• Any service providers upon which the CCA relies to provide critical services and their continuity in the event of a recovery and during an orderly wind-down, including consideration of contractual  obligations with service providers.
    • Scenarios that may prevent the CCA from providing critical services as a going concern, including scenarios arising from uncovered credit losses, uncovered liquidity shortfalls, or general business losses.
    • Criteria that could trigger the implementation of the recovery and orderly wind-down plans, including the process used to monitor and determine whether the criteria have been met and applicable governance arrangements.
    • Rules, policies, procedures, and any other tools the CCA would use in a recovery or orderly wind-down.
    • How the rules, policies, procedures, and other tools would support timely implementation of recovery and wind-down plans.
    • Procedures for informing the SEC as soon as practicable when the CCA is considering initiating a recovery or orderly wind-down.
    • Procedures for testing the CCA’s ability to implement the recovery and wind-down plans at least every 12 months, reporting of results to senior management and the Board, and procedures for amending the plans to address the testing results.
    • Procedures for review of the plans by the Board at least every 12 months or following material changes to the system or environment in which the CCA operates that would significantly affect the viability or execution of the plans.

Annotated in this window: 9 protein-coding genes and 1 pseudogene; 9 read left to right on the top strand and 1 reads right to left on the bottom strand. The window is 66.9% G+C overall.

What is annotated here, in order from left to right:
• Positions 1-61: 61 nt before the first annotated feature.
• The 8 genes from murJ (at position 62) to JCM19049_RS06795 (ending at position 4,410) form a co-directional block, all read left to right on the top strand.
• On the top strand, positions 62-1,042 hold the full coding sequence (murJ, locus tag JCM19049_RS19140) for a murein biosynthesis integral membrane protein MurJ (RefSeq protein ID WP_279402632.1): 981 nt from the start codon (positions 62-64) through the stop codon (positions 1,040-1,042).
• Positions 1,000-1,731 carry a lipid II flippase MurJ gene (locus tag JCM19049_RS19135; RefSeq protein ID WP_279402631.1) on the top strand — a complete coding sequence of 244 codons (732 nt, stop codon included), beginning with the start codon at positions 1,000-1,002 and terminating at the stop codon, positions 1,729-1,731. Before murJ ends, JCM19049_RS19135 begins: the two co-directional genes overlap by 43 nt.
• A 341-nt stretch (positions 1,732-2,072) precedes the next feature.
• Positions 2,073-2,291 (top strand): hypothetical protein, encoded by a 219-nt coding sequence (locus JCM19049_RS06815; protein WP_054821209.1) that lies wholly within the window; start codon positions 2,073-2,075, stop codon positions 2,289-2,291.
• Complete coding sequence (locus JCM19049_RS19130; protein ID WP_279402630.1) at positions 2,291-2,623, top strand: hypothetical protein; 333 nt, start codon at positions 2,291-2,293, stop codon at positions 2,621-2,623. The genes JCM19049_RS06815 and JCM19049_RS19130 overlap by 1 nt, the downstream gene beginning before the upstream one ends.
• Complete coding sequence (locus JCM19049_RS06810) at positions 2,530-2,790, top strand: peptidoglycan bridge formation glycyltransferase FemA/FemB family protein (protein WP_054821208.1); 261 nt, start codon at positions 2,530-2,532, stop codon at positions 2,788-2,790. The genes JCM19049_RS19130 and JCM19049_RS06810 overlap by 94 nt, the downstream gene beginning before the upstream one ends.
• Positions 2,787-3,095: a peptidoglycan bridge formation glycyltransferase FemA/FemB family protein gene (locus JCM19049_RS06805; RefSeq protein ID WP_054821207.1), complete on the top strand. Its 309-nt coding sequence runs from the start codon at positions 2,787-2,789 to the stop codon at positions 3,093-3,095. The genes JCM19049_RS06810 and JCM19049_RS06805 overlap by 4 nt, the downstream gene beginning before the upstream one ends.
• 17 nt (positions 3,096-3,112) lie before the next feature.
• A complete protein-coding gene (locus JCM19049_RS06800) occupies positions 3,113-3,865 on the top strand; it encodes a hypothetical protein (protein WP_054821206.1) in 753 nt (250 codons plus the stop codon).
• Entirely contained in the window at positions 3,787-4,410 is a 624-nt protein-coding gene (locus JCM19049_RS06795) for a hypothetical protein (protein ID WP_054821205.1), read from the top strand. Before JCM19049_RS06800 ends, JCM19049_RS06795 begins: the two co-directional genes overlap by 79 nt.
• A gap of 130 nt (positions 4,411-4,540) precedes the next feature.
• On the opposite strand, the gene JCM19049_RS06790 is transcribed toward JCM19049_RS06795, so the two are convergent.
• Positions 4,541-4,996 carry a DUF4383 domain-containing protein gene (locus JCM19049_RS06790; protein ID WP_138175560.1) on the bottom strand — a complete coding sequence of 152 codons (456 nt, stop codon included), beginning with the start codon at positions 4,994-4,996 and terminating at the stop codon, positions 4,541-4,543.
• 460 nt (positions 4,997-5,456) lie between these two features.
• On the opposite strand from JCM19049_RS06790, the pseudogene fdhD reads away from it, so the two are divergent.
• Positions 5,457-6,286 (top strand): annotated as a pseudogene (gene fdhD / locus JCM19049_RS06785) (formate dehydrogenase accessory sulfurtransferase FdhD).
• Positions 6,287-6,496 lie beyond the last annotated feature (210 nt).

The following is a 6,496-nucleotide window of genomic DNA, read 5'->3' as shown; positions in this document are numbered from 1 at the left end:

• Definitions. Proposed Rule 17ad-26(b) would clarify that recovery and wind-down plans cover two distinct events:
    • A “recovery” would mean “the actions of a CCA, consistent with its rules, procedures, and other ex ante contractual arrangements, to address any uncovered loss, liquidity shortfall, or capital inadequacy, whether arising from participant default or other causes (such as business, operational, or other structural weaknesses), including actions to replenish any depleted prefunded financial resources and liquidity arrangements, as necessary to maintain the covered clearing agency’s viability as a going concern and to continue its provision of critical services.”
    • An “orderly wind-down” would mean “the actions of a covered clearing agency to effect the permanent cessation, sale, or transfer of one or more of its critical services in a manner that would not increase the risk of significant liquidity, credit, or operational problems spreading among financial institutions or markets and thereby threaten the stability of the U.S. financial system.” The SEC adds that CCAs should consider the separability of the parts of the CCA and whether there are certain portions of the CCA’s business that could be sold or transferred as separate businesses.

Comment Period. The SEC solicits comments on specific questions related to the proposed new rule and amendments and requests that they be submitted no later than 30 days after the date of publication in the Federal Register, or July 17, 2023, whichever is later.

For more information, please contact:

Amy S. Matsuo

Amy S. Matsuo

Principal and National Leader, Regulatory Insights, KPMG US

+1 919-244-0266
Stefan Cooper

Stefan Cooper

Principal, Advisory, FS Regulatory &Compliance Risk, KPMG US

+1 267-256-1741